Review Blog

Oct 27 2017

Swan Lake by Anne Spudvilas

cover image

Allen and Unwin, 2017. ISBN 9781743318454
(Age: all) Highly recommended. Themes: Fairy tale, Love, Sorcery, Murray Darling. When the prince returns from hunting, he stops by a lake and there sees a flight of swans land, emerging from the lake as beautiful young women. They have been cursed by an evil sorcerer to live out their lives as swans by day and human by night. The prince is enchanted by the Swan Queen and professes his undying love. But she can only appear in human form at midnight. The next night is a ball in his honour where he must choose a bride. He resolves to choose her at midnight, but the sorcerer presents his daughter as the Swan Queen and mistakenly the prince is betrothed to her.
The real Swan Queen goes back to her lake distraught, but the prince realising his mistake, kills the sorcerer and finds her and together they choose to be in the lake for all time.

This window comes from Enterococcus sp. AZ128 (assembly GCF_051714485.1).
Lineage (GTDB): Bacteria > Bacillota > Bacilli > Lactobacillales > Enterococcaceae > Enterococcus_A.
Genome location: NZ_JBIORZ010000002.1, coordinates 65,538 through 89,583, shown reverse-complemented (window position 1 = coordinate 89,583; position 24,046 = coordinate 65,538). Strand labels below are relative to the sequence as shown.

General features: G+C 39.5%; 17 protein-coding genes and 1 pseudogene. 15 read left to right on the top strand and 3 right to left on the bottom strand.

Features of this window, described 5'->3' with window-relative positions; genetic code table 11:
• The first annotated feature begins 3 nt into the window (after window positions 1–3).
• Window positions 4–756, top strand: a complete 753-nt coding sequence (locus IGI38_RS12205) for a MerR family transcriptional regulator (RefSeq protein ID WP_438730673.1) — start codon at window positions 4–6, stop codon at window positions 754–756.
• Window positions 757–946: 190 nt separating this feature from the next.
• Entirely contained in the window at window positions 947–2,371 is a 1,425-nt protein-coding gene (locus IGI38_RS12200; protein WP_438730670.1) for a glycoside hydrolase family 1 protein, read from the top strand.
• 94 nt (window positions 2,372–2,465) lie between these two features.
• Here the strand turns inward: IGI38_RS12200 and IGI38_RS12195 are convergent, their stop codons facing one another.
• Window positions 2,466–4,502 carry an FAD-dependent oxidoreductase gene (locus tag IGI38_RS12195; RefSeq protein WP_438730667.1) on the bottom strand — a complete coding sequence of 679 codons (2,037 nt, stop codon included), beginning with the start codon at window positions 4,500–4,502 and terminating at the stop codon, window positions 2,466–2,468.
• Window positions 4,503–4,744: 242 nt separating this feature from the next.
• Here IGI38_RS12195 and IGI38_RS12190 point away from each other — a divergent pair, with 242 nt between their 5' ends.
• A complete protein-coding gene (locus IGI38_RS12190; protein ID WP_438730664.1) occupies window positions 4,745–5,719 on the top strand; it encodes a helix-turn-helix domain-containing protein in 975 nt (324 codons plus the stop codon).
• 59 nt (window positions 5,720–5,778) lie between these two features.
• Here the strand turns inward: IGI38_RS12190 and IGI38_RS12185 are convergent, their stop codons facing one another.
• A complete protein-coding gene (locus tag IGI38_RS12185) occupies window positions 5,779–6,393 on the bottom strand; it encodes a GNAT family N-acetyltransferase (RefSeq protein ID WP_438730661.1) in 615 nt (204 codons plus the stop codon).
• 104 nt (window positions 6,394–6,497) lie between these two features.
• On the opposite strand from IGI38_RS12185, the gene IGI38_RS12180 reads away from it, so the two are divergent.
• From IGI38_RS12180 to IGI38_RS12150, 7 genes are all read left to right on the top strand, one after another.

This story has been well known for over a century, made famous by the powerful ballet composed by Tchaikovsky, and presented in 1876 to a less than favourable reception. The story is said to be based on Russian folk tales, particularly the tale of Odette the swan queen held prisoner under the curse of a sorcerer.
In this book, the beautiful illustrations by Spudvilas will remain with the reader. Printmaking in all its guises are used to create graceful, elegant depictions of the swans, with contrasting powerful, overwhelming images of the sorcerer and his daughter. Looking closely at the pages, readers will be able to see how Spudvilas has used various print techniques: collagraphs,
monoprints and etchings to create this magnificent book of images. Each is distinctive and visually enticing, grabbing the reader as the eye passes over each page, impelling the reader to look more closely at each illustration. The contrast on many pages is between the black and the white, the colours of the Swan Queen and the sorcerer's daughter. Within the black are touches of red, reinforcing the treachery of the sorcerer and his daughter, while other small subtle colouring appears. Spudvilas has recently moved to the Murray Darling, and it becomes obvious to the reader that the story is framed by the foggy imagery of trees along the Murray, of small islets, of tiny waterways, while the prince and his love are taken by the swirling waters of the lake.
I spent a lot of time mesmerised by every page and I am sure all readers will do the same, breathing in the atmospheric illustrations, while in awe of the artistry involved.
Fran Knight

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